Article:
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How to get to work (and kids) out the door without losing your cool

September 20, 2010

By Pam Houghton

Getting kids up and out the door in the morning without being late to work is a challenge many working moms (and dads) face, no matter how old their children are.   Kids dawdle and tempers flare while parents struggle to get their children ready for daycare or school.

One mom I know confessed to screaming when her two children were young.  Something always seemed to go wrong.  Either one of her kids couldn’t dress quickly enough, or another refused to eat Cheerios, hampering her ability to prepare them for daycare and get to work on time.  By the time she got to her desk, she felt guilty for losing her temper and acting like such a “bad mom.”

When my own daughter reached adolescence, her snail’s like pace at getting out of bed and ready for school fueled my impatience, resulting in a regrettable scream-fest of our own.  Slinking into my cubicle well after an 8:00 am start time, I felt bad about the morning’s events.  It wasn’t until our son told us about a school assignment that I realized it was time to change the way we behaved.

Required to write a tall-tale, an exaggerated version of a real life situation, he had entertained his 4th grade classmates with a Jerry Springer-like version of our morning routine.  Yep, in front of the whole class.  There was a lot of yelling and screaming and “shut-ups” in his tale, but at least he didn’t portray us as a chair-throwing family.  Oh, the humility of having our morning friction exposed.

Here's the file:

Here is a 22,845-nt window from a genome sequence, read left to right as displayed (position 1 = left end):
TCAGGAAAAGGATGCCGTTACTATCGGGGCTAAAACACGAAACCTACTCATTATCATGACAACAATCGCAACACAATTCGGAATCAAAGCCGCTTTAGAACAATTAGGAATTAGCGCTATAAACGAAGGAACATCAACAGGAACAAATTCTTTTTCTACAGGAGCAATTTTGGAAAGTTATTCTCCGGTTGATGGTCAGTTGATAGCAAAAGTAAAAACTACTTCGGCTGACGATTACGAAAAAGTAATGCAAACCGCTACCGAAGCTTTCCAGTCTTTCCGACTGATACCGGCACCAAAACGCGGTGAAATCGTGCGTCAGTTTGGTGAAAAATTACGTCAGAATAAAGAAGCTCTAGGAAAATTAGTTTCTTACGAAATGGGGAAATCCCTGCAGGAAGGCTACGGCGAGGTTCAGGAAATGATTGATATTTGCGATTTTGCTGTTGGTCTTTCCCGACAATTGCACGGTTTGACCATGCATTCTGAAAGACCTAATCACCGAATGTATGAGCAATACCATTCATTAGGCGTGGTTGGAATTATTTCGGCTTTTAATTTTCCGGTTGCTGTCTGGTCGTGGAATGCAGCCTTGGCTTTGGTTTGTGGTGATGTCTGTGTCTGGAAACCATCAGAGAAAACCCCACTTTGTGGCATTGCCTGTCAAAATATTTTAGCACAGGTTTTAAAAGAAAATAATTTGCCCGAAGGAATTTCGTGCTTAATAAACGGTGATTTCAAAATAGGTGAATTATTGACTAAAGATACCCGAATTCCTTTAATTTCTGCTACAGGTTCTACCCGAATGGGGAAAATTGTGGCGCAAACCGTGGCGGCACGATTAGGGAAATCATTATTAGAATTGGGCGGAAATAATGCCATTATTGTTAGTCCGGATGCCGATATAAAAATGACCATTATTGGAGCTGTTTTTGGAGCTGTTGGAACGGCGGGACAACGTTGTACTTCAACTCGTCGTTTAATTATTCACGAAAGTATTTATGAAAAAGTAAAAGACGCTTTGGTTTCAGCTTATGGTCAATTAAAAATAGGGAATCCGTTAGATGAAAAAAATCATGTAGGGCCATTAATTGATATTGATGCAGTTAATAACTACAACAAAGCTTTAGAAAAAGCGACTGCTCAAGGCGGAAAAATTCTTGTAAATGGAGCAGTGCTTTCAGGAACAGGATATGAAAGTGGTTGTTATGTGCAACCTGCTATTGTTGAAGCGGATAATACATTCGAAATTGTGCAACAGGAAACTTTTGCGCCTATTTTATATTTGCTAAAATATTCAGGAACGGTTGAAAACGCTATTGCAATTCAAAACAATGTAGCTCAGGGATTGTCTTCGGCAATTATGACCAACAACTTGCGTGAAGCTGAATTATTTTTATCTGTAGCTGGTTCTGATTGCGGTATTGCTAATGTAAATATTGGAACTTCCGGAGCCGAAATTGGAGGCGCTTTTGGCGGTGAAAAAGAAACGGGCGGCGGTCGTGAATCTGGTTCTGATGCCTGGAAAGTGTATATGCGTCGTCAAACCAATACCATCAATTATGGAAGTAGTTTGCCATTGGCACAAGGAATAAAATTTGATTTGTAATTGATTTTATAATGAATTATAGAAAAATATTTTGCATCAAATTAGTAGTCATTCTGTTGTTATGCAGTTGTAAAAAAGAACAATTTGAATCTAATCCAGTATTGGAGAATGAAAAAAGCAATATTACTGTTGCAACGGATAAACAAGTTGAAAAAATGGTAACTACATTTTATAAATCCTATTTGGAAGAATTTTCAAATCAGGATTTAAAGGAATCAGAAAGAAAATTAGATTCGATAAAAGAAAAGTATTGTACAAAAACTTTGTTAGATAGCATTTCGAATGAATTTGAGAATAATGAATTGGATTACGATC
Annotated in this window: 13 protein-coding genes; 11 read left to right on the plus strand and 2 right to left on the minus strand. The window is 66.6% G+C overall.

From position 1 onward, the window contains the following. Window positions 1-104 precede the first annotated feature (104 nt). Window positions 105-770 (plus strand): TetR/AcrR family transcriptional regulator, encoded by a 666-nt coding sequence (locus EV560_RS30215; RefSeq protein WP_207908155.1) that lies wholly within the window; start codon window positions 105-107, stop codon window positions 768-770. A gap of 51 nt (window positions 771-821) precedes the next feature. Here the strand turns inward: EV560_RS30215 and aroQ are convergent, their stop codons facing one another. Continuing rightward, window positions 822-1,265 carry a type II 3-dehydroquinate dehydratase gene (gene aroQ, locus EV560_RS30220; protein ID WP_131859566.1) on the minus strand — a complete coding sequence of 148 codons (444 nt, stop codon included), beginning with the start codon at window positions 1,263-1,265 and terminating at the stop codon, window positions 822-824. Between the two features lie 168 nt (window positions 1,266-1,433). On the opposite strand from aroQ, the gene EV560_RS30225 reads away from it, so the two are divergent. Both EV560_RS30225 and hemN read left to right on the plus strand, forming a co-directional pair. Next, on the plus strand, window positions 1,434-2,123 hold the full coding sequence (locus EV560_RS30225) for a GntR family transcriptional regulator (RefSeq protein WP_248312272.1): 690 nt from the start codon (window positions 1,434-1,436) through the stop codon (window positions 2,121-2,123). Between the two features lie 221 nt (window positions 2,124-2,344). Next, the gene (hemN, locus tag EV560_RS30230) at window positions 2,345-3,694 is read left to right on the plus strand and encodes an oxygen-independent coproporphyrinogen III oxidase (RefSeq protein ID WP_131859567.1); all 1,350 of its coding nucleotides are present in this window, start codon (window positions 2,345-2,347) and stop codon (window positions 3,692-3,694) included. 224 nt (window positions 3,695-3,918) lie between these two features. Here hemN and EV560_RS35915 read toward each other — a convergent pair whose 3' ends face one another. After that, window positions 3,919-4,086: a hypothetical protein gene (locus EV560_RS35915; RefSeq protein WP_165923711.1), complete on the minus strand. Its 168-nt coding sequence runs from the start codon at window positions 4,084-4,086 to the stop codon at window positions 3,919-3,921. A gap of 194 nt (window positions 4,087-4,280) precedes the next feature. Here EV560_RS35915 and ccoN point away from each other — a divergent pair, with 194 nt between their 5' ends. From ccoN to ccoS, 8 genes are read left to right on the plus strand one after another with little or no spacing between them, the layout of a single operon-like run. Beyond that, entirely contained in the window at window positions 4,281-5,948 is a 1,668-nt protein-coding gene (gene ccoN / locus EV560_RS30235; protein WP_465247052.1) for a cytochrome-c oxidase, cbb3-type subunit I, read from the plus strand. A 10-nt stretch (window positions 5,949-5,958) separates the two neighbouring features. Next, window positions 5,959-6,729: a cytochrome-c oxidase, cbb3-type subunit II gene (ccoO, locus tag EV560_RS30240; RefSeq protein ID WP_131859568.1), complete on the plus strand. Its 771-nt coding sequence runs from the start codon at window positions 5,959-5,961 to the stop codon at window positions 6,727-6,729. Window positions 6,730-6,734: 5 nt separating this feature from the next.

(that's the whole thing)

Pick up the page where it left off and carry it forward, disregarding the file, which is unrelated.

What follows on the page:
So how can we get our mornings off to a more peaceful start?

1.  Remind yourself you aren’t alone.  Factor in a long commute, one or more drop-offs on the way to work, and you have a recipe for parents who arrive late to work.  Most parents responsible for getting the kids off in the morning struggle with a strict got-to-be-there time.  If your work environment allows, flex your work hours to accommodate this issue.  Agree to start and end your work day later, work through lunch, or catch up on projects at home.

2.  Keep in mind that kids’ developmental schedules are not always going to be in sync with your work schedule.  And that’s just the way it is.  Is it worth it to battle it out every morning?  Probably not, especially if one of your kids rats you out in front of the whole school.  Find a way to make peace with that.  Once your behavior improves, so likely will your child’s.

3.  Time and patience resolve a lot of issues.  Children who struggle with their clothes eventually learn to dress themselves at a reasonable pace.  Kids who don’t like breakfast cereal sooner or later find something else they like to eat.  And the young adolescent who had a hard time getting out of bed? Well, she is now a mature, responsible 17-year-old who drives herself (and her 15-year-old tale-telling brother) to school every day.  Yep, she’s on time.

Do you struggle with the morning rush?  How do you make sure you get to work on time?  If you have a flexible work schedule, has it helped reduce the stress?